Send the link below via email or IMCopy
Present to your audienceStart remote presentation
- Invited audience members will follow you as you navigate and present
- People invited to a presentation do not need a Prezi account
- This link expires 10 minutes after you close the presentation
- A maximum of 30 users can follow your presentation
- Learn more about this feature in our knowledge base article
Do you really want to delete this prezi?
Neither you, nor the coeditors you shared it with will be able to recover it again.
Make your likes visible on Facebook?
You can change this under Settings & Account at any time.
Modernization of Singapore
Transcript of Modernization of Singapore
The main street of Little India is Serangoon road. The retail industry developed further with increasing numbers of Indians who settled in the area. The buildings formerly used by the cattle trade became transformed into living quarters and shops. Between 1930 and 1950 these bachelors decided to bring their families to Singapore, which in turn changed the demographic structure of Little India. The Peoples Action Party (PAP) government focused in the 1960s and 1970s on slum clearance and rehousing the population. Little India lost its value as a residential area , but emerged as a center for Indian Singaporeans, and other people identifying with the Indian culture. In the 1980s the government decided to conserve the old ethnic areas as they were seen to represent an important part of Singapore’s heritage.
Chinatown started its life as a designated place for the Chinese population of Singapore. It was Singapore’s founder, Sir Thomas Stamford Raffles who had the idea that the different ethnic groups were to have separate living quarters. The Chinese population grew fast during the early years, and overcrowding became a huge issue leading to poor living conditions. The slum clearance and the redevelopment of Chinatown served a double purpose; on one side it would improve the living conditions of the
inhabitants, while on the other side the major redevelopment of Chinatown would serve as an example of the tangible proof of the socio-economic forces developing Singapore from a third world country towards a first world country.
In a matter of decades, Singapore went from being a 3rd world country to a 1st world country. Singapore has become extremely modernized and is one of the most advanced, industrialized countries with a with a highly developed free market economy, strong international trading links, and the highest per capita gross domestic product in Asia outside of Japan.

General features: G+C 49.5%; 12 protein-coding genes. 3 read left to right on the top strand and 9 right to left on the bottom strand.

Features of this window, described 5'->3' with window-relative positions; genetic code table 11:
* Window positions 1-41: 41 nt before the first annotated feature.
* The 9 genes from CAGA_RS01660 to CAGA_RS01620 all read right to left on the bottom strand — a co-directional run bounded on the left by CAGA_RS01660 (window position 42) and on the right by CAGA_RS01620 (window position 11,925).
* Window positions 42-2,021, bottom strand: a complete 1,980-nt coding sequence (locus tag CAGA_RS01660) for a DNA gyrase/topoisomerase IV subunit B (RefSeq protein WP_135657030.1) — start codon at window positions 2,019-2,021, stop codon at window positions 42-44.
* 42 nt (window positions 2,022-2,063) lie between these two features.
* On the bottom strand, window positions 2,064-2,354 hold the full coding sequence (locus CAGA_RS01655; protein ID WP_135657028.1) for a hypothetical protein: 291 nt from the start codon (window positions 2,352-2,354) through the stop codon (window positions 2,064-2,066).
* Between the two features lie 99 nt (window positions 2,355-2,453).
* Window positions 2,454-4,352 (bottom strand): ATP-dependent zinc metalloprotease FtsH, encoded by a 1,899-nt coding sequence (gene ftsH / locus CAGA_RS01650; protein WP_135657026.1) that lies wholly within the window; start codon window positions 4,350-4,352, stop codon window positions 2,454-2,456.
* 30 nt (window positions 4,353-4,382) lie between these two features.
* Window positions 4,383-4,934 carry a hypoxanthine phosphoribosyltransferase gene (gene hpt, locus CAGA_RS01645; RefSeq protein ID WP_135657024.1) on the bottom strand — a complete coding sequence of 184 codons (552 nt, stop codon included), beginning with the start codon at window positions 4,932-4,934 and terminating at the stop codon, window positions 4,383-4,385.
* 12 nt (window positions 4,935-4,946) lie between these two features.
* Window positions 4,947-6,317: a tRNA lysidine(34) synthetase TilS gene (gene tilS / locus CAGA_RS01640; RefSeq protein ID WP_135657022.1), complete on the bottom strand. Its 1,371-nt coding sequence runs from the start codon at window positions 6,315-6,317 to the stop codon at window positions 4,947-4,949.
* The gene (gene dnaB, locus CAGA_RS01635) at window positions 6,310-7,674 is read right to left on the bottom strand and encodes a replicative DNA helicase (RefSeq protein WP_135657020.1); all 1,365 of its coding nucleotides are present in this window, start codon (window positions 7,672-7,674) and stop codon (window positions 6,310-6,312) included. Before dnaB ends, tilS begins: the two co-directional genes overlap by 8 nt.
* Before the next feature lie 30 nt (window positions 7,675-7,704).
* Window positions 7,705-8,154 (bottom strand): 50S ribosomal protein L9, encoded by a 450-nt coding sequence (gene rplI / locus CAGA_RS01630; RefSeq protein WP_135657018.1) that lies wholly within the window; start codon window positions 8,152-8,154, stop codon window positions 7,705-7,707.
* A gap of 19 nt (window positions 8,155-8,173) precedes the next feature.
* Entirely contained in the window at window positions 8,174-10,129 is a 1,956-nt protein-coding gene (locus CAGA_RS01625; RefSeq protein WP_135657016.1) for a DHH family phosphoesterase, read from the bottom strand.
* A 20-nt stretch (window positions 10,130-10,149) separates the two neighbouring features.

In Singapore, it is highly unlikely that you will find beggars lining the streets or see starving children walking the pavements, scrounging for food. The poor and needy in this society struggle with “relative poverty” —simply defined as that their financial resources fall substantially below what is needed to pay for the necessities of living in Singapore.
During the 1970s and 1980s, economic development and industrial growth reduced poverty and income inequity and accelerated upward social mobility. Those with educational qualifications, command of English, and high-level technical or professional skills profited the most from the process. In the late 1980s, the major determinants of social stratification were education level, citizenship status, sector of the economy where employed, and number of employed persons in the household.
Singapore's excellent connectivity, strategic location, world-class infrastructure and congregation of global industry experts and professionals offer business executives and business event organizers opportunities for business and knowledge exchange and the ease and convenience of doing business or organizing an event. Singapore’s excellent air links, network readiness and trade links with key economies connect Singapore to the world, offering a truly international market for the exchange of business opportunities, ideas and products.
History of Singapore
During World War II, the Japanese Empire occupied Singapore from 1942-1945. After the war, Singapore reverted to british control. In 1963, Singapore merged with the federation of Malaya to form Malaysia. However, social unrest and disputes resulted in Singapore's separation from Malaysia. On August 9, 1965 Singapore became an independent republic. Facing severe unemployment and a housing crisis, Singapore embarked on an modernization program that focused on establishing a manufacturing industry, developing large public housing estates, and investing heavily in public education. By the 1990's, the country became one of the world's most prosperous nations.
The government in Singapore has broad powers to limit citizens' rights and to inhibit political opposition. The government has restricted freedom of speech and freedom of the press and has limited other civil and political rights. Censorship of sexual, political and racially or religiously sensitive content is extensive. In Singapore, under the Public Order Act 2009, outdoor public processions or assemblies require police permits. Without police permits, such outdoor assemblies are illegal. All male Singaporean citizens and second-generation permanent residents who have reached the age of 18 are to enroll for national service.
The two main aspects in the modernization process was the overall government approach and the specific role of the public service in the implementation effort. Over the last forty years, Singapore developed and modernized into what it is today with a high per capita income.